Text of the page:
A UK-based company has come up with what it claims is a revolutionary way to light bike paths. Pitched as an alternative to street lighting, Starpath absorbs and stores energy from UV rays during the day and then releases the energy at night, allowing particles to glow.
Created by Pro-Teq, Starpath is anti-slip and pitched as more cost-effective (and environmentally sound) than standard resurfacing.
Starpath is now being trialled in the east side of the centre of Cambridge by the City Council.
Owner of Pro-Teq Surfacing Hamish Scott: “There is nothing like Starpath in the world, this product adjusts to the natural light, so if it is pitch black outside the luminous natural earth enhances, and if the sky is lighter, it won’t release as much luminosity – it adjusts accordingly, its almost like it has a mind of its own. It is exceptional. We use natural earth products and it cannot be replicated by any other source; you need to physically see it to believe it, this is pure nature doing its work.”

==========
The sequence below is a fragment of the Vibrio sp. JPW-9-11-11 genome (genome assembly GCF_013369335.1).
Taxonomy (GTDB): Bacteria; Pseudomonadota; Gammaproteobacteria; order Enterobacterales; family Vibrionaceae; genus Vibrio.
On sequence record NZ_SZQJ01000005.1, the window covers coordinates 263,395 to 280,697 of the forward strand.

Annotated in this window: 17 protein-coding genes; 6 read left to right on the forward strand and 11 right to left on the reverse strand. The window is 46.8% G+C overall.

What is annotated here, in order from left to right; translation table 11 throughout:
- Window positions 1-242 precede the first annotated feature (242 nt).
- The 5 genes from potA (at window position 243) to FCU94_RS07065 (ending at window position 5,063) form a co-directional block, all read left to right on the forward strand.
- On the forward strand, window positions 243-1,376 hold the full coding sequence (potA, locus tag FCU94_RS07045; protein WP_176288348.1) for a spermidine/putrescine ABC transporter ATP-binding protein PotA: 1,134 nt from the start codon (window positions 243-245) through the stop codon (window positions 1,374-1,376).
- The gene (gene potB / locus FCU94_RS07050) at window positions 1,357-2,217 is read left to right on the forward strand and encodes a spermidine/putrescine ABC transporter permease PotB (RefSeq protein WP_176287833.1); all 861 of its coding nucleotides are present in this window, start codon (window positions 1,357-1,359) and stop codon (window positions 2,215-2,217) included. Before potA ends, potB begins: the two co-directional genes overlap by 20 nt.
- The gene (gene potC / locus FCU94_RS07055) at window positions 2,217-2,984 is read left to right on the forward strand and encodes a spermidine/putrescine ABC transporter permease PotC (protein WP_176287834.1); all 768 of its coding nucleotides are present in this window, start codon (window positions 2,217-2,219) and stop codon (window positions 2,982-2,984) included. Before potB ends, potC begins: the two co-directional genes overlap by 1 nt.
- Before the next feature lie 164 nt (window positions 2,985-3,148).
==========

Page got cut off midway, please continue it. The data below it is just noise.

According to the firm, Starpath has anti-slip properties. It can also help to reduce the risk of collisions between cyclists and pedestrians at night without having to resort to artificial painted centre lines.
BEFORE: Christs Piece footway, Cambridge (the footway is for pedestrians only)
AFTER: Christs Piece footway, Cambridge
The wonderful world of Twitter has illuminated the fact that there are variations on this theme available. NighTec (from Aggregate Industries) are photo luminous block paving, also charged by the sun or daylight (UV) and emit light for up to ten hours. However, these are not – as far as we know – being trialled in a potential cycle path context and the practicalities of paving a whole cycle path seem prohibitive, to our admittedly untrained minds at least. It seems 'glow in the dark' paving/paths are very much a reality, however, with some interesting potential for the cycle world.